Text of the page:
Of course, minor errors would be one thing, but the other effect of having fewer, larger bills to fight over is that both sides can more effectively line up their respective armies on one extreme or the other. The stakes of even minor deviations from the party line become higher, and every bill is high political drama. In other words, mega-legislation may feed increasing political polarization as we start to have just a handful of big political sparring matches in a year, instead of a bunch of smaller ones. Whether or not it can be traced to causes like the growth in bill size or the increase in filibustering, research shows voting in both houses of Congress has been collapsing into a strict, polarized party line to a greater degree than ever before in American history. The parties have disagreed this strongly before, but the lines have almost never been this clearly drawn.

Politics of Instability: Undoing the Obama Legacy

At the same time that the legislature slips into dysfunction due to polarization, it has also been teetering into instability. It’s nothing new for an incoming president to vow to undo the work of his predecessor. Obama pledged to roll back many Bush-era laws and policies, but he ultimately took a light hand on the “Bush Tax Cuts,” ended up increasing troop deployments in Afghanistan, and never closed Guantanamo Bay. (Just as Eisenhower never undid the New Deal, and Nixon never dismantled the Great Society.) With some exceptions, American politicians talk a big game but tend to toe a more moderate line.

This administration has been one of those exceptions. President Trump has undone a large number of the trade deals, diplomatic negotiations, and environmental orders that President Obama worked to put in place. At a regulatory level, the impact has been even larger. After the failure of the plan to repeal and replace the Affordable Care Act, the Tax Cuts and Jobs Act of 2017 settled for just kicking the legs out of one of the major economic pillars of the reform effort by revoking the tax penalty on individuals who fail to purchase minimum insurance (the “individual mandate”). For all the chaos of President Trump’s policymaking initiatives (let alone his Twitter feed), one unifying factor is a burning desire to undo anything Obama put in place, even if nothing is offered as a replacement.

It shouldn’t be shocking that I think this is a bad thing. I tend to lean Conservative, so I had plenty of criticisms of Obama-era policies, but the peaceful transition of power is a cornerstone of the success of democracies. While the transition was peaceful this time, some of the fervency of the Republican desire to undo the Obama-era leftward swing threatens to put into motion a pendulum effect that calls for an equal and opposite reaction once the Republican stranglehold on power is broken.

In some ways, the polarization of modern politics is reminiscent of the first major transition of power in the United States, wherein the excesses of the Federalists in actions like the Alien and Sedition Acts paved the way for the ascendancy of the Democrat-Republicans. This led to a remarkable effort to undo the actions of the previous party that would have threatened a significant Constitutional crisis except for some deft maneuvering by the federalists on the Supreme Court and the simple fact that the Federalist party was dying out.

Unfortunately, what goes around comes around in the political world, and despite current Republican ascendancy, the Democrats are no dying Federalist party. Let us all hope we’re not headed for a political system where we rubber-band back and forth between regimes genuinely committed to undoing their predecessors—or else the American system is in for some rough years.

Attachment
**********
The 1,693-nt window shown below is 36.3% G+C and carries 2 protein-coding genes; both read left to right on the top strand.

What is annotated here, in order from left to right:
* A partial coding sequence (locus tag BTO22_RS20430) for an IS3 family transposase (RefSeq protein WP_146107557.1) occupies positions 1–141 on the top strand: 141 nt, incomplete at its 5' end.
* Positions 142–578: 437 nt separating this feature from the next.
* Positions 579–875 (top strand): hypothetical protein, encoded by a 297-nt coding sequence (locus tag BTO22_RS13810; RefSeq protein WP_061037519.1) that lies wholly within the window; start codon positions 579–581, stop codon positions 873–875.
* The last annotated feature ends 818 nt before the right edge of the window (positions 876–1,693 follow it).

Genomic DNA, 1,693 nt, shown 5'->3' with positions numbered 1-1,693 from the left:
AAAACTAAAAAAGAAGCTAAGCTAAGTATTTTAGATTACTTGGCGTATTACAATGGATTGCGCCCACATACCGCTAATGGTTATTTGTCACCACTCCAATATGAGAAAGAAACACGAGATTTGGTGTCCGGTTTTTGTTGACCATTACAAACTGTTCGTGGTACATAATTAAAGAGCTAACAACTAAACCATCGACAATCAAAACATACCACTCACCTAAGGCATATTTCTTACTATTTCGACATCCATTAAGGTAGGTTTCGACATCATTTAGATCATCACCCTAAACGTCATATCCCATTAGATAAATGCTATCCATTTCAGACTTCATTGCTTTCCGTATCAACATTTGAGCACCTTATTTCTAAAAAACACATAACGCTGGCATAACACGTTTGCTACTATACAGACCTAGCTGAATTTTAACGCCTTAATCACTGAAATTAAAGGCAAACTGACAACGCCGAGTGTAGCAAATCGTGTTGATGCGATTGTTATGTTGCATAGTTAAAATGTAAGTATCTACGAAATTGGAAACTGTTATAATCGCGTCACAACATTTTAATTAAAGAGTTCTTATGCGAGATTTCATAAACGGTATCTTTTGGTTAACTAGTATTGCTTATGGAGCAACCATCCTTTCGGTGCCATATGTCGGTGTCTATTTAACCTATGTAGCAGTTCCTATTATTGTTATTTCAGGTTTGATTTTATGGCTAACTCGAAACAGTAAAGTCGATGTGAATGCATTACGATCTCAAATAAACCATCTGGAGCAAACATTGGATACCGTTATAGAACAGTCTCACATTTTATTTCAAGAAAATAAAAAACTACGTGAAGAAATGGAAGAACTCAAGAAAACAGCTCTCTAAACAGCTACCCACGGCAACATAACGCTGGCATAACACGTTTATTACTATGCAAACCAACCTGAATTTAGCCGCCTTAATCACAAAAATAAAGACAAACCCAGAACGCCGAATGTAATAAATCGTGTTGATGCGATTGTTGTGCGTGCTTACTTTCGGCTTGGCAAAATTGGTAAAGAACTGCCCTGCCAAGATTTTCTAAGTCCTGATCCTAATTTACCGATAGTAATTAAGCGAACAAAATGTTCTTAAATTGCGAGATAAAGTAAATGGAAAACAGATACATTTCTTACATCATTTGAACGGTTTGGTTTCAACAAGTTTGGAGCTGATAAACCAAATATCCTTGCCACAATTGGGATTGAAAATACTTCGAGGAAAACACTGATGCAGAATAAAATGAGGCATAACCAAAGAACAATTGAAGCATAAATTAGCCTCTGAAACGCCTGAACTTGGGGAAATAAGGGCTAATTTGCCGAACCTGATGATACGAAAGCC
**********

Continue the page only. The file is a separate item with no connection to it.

Politics of Instability: Don’t Tax, Still Spend

I’ve gone on at enough length about my more abstract concerns that I have little space left for the most dire and concrete one. That’s fine, though, because this issue is the most straightforward: as I mentioned last April, cutting taxes by a significant amount while failing to make at least equal cuts to the federal budget is a recipe for disaster. On the one hand, tax cuts are political winners while cutting government benefits are the opposite, but the spoonful of sugar is meant to help the medicine go down; otherwise, you just look like a crazy person who eats sugar straight out of the container.

The thing is, this issue doesn’t all lie at President Trump’s door, as the approved 2018 budget is higher than anyone actually asked for going in. The longer the nation fails to face facts with the realities of skyrocketing deficits, the harsher the political realities will be when the bill finally comes due. While President Trump has pushed a number of policies that prioritize domestic industries, and while the new tax law is generally good for American businesses and individuals, none of this will matter if we’re facing crippling debt-servicing requirements which derail most of our other policy priorities within the next few decades.


Overall, then, the new tax law itself was a modestly good thing, but it was achieved in a broader political climate which is seriously challenged by polarization and destabilization, and the new law is feeding rather than fighting that problem. While America is far from beyond hope, it is time to take serious action. Efforts must be undertaken to foster stability, even with the likely ongoing reality of substantial policy disagreement, and we absolutely have to face the hard realities of the challenges of debt in our current economic system. Neither of these are easy things to tackle, and I’ve spent too many words in this series already to launch into detailed plans for reform, but a number of voices like John Inazu speak powerfully to the former issue, while groups like the Committee for a Responsible Federal Budget do important work around the latter. So, while you may enjoy a little extra money in your pocket in 2018, pay attention to these underlying issues and think about what you can do to contribute to the common good in the challenging days ahead.

About the Author
  • Donald Roth serves as Associate Professor of Criminal Justice, Co-Director of the Kuyper Honors Program, and Director of the Master of Public Administration Program at Dordt University.